Eight Places that Bacteria Can Hide in Your Kitchen

May 02 , 2017

Eight Places that Bacteria Can Hide in Your Kitchen

Most people like to believe they are hygienic when it comes to their kitchen; after all, no one wants a case of food poisoning. Cleaning surfaces with disinfectant spray is a good place to start but, according to studies, our kitchens aren’t nearly as clean as they ought to be.

The kitchen provides the ideal environment for disease-carrying bacteria and viruses to breed. Unfortunately, the places most people assume are the dirtiest—for example, countertops or the microwave keypad—are the places with the lowest germ count. To help you keep healthy and your kitchen clean, here are eight places that bacteria hide in your kitchen.

Water Filters

Drinking water is an important part of staying healthy. Many households now have water filters attached to their faucets to ensure the water they drink is of the highest quality. Unfortunately, faucet and refrigerator water filters are one of the places that are often overlooked when it comes to cleaning the kitchen. The moist environment is the perfect breeding ground for bacteria and mold, including E. coli.

Clean It! For refrigerator water filters, consult your user manual. For whole house filters, it is recommended you soak the filter in a dilute solution of muriatic acid and rinse thoroughly in clean water.


Sponges have the honor of “The Dirtiest Item in the Kitchen.” Their constant dampness, the porous structure, and the food particles and messes they wipe up create a natural breeding ground for bacteria.

Very few people disinfect their sponges and cloths after they use them, so food particles and bacteria stay in the sponge, breeding. Moreover, when we wipe with dirty sponges, the bacteria make their way into our hands, which then spread to every surface we touch.

Clean It! Cleaning sponges is easy. You can disinfect your sponges daily using a solution of dilute chlorine and water. Alternatively, you can zap your rinsed sponges in the microwave to remove 99.9% of bacteria.

Refrigerator Compartments


Let’s face it. We rarely eat all the food we store in our refrigerators, and, the longer it sits in the fridge, the more it rots and attracts mold, bacteria, and yeast. The biggest culprits are the meat compartment, vegetable crisper, and the fridge seal. Small food particles can get trapped, meat juices spill, and vegetables rot, allowing bacteria to grow even in the chilly atmosphere.

Clean It! Your fridge should be cleaned out once per week to ensure your food stays fresh and disease-free. Natural, non-toxic products are the best for cleaning your fridge. Make sure you remove all shelves and compartments to clean in all the nooks and crannies.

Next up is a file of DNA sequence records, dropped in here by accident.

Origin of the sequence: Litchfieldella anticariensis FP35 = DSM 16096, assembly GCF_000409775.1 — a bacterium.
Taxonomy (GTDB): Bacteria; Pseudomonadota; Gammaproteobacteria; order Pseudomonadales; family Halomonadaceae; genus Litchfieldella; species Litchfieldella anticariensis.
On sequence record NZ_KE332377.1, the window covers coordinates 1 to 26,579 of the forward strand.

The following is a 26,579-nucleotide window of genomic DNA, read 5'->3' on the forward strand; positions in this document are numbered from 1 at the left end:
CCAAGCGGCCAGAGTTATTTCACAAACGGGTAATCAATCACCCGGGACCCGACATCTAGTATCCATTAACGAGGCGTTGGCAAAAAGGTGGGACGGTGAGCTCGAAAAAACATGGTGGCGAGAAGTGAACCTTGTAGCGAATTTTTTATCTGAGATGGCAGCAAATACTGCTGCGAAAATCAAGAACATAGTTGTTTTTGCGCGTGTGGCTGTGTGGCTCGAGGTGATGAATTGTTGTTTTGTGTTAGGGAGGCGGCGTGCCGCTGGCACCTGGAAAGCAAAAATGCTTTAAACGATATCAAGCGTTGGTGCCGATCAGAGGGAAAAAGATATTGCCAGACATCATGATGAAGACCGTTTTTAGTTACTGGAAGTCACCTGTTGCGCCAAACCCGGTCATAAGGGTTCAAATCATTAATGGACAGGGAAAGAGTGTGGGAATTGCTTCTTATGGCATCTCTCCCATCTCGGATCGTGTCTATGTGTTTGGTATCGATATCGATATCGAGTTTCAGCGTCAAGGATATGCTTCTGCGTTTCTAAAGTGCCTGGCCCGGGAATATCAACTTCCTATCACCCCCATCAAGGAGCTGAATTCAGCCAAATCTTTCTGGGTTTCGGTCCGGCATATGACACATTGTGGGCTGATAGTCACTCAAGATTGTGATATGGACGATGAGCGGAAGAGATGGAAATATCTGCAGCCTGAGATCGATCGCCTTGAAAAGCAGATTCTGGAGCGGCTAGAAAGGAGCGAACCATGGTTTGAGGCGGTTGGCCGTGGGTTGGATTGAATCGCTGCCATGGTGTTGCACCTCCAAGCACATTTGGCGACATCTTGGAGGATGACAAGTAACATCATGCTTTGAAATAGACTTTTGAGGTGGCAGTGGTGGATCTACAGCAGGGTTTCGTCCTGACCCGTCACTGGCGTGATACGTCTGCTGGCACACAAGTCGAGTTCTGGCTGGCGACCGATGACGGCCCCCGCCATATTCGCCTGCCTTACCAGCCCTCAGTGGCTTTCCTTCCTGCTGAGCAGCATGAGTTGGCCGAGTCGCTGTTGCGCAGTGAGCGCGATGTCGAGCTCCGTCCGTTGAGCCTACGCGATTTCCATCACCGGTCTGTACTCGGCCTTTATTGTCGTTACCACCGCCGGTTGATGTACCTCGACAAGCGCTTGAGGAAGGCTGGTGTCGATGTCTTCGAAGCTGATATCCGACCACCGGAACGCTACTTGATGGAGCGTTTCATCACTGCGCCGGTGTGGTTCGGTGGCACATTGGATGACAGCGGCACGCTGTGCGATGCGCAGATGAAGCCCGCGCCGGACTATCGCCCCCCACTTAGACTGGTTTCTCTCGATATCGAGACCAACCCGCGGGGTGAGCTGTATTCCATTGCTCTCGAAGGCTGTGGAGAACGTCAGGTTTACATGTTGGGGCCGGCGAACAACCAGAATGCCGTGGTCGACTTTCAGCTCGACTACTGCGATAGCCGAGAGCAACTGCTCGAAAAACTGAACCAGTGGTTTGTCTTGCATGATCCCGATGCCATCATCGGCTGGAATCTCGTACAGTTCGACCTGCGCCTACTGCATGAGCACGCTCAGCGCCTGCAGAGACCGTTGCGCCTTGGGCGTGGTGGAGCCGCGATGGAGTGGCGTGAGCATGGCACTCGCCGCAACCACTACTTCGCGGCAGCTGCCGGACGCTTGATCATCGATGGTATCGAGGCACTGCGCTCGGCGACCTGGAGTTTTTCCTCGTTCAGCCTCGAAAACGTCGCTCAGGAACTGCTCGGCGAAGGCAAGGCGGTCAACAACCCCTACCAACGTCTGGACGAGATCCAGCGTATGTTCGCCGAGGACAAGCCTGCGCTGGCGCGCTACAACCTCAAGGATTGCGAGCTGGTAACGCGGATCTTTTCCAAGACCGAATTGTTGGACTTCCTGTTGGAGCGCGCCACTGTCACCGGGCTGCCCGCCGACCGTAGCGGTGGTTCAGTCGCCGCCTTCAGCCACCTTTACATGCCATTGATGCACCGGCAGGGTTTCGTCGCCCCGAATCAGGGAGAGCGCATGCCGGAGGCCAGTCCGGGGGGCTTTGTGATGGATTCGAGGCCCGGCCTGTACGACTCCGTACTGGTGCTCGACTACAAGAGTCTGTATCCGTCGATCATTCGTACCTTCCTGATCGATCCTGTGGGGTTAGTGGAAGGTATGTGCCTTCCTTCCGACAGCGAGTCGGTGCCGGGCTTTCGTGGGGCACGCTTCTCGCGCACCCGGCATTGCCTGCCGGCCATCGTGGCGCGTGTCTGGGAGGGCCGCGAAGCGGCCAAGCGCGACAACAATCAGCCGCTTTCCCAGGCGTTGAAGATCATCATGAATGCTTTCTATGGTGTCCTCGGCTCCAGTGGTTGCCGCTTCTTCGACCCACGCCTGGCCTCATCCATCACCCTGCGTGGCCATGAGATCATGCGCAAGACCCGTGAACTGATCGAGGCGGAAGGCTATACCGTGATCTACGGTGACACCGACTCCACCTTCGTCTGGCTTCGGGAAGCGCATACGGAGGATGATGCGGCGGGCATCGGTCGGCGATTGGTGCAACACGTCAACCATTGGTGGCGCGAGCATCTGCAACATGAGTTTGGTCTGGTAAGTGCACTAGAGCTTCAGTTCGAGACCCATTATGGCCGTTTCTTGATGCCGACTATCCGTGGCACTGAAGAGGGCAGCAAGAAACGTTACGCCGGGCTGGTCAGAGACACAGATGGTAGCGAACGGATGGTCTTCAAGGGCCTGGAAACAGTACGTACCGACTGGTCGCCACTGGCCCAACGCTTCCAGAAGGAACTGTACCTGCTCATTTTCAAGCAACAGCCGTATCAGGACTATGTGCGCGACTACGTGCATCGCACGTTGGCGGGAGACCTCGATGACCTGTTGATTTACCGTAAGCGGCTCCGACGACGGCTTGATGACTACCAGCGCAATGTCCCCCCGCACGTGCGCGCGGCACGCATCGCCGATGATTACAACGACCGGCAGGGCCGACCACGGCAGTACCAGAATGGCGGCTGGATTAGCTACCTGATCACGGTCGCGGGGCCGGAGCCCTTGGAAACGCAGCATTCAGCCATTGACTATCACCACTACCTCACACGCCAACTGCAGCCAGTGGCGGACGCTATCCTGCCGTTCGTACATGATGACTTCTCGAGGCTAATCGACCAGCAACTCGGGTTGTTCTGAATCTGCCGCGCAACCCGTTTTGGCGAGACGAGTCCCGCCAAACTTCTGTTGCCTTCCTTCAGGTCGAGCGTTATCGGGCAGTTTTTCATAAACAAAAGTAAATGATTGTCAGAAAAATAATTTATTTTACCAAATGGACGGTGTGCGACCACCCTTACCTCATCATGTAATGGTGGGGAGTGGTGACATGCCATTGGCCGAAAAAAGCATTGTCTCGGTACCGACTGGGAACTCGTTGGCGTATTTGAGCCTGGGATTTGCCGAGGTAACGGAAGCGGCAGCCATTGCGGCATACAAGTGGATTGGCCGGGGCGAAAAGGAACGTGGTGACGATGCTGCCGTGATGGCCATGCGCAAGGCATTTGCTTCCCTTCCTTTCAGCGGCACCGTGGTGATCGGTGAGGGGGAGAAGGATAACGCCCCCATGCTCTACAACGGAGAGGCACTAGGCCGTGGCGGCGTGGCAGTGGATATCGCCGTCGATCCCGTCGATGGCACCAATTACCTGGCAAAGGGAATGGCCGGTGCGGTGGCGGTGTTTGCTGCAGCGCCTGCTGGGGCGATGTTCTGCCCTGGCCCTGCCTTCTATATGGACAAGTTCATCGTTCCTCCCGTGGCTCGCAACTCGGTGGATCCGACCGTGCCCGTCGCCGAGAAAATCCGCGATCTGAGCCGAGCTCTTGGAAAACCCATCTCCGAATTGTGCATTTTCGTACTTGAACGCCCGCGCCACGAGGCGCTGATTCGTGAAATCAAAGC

Rubber spatulas, specifically, spatulas where the head and the handle separate, have been found to be hotbeds for bacteria to thrive. Though most people will scrub their spatula after using it, to remove food particles, very few people wash the two pieces separately. This means the space where the pieces join can contain food and dirty dishwater—the perfect recipe for bacterial growth.

Clean It! Wash both pieces separately after soaking them in a solution of 2 parts water, 1 part hydrogen peroxide, with a few drops of tea tree oil.

Can Openers

One unlikely source of bacteria in your kitchen is the humble can opener. Most people wouldn’t think to clean their can opener before throwing it back in the utensil drawer. However, when opening cans, the can opener comes into contact with the food or preserving juices inside. Even in small amounts, these food particles provide energy for bacteria to grow, and one bacterium can quickly become millions.

Clean It! After every use, wash your can opener with warm, soapy water or throw it in the dishwasher if there aren’t any parts that can be damaged.

Blender Gaskets

You may use it to create nutritious smoothies, but it can be anything but healthy because another unexpected place that bacteria love to hide is in the rubber blender gasket. When using the blender, food can spill into the gasket, and people rarely take their blender apart to clean it properly. This means that food particles stay trapped, attracting bacteria.

Clean It! It may be a hassle, but you need to take your blender completely apart, after every use, and scrub down every component with warm soapy water. You can also put the dishwasher-safe parts in the dishwasher on high heat to disinfect them.

Food Storage Containers

Keeping leftovers in rubber sealed containers may no longer be the best idea. The seals can harbor E. coli and salmonella because many people cannot (or do not) remove the seals to clean underneath them. Often, people also store produce in these containers without washing it first. Unwashed produce can spread bacteria, which can transfer to other food products subsequently stored in the same container if it is not washed properly.

Clean It! Simply take the rubber seal off the container, wash with warm soapy water, and put all the pieces in the dishwasher to sanitize them.

The Kitchen Sink


Finally, the kitchen sink is one of the germiest places in the kitchen. The sink is constantly exposed to food particles, as well as being the place we rinse our dirtiest kitchen item—the sponge. We spend so much time cleaning other items in the sink, we often forget to clean the sink itself.

Clean It! Unfortunately, a quick rinse with clean water isn’t going to cut it. For stainless steel sinks, scrub the sink down with detergent once per day, and, to disinfect it, spray with undiluted white vinegar and leave it for several minutes before rinsing. Don’t forget to wipe the faucet and taps.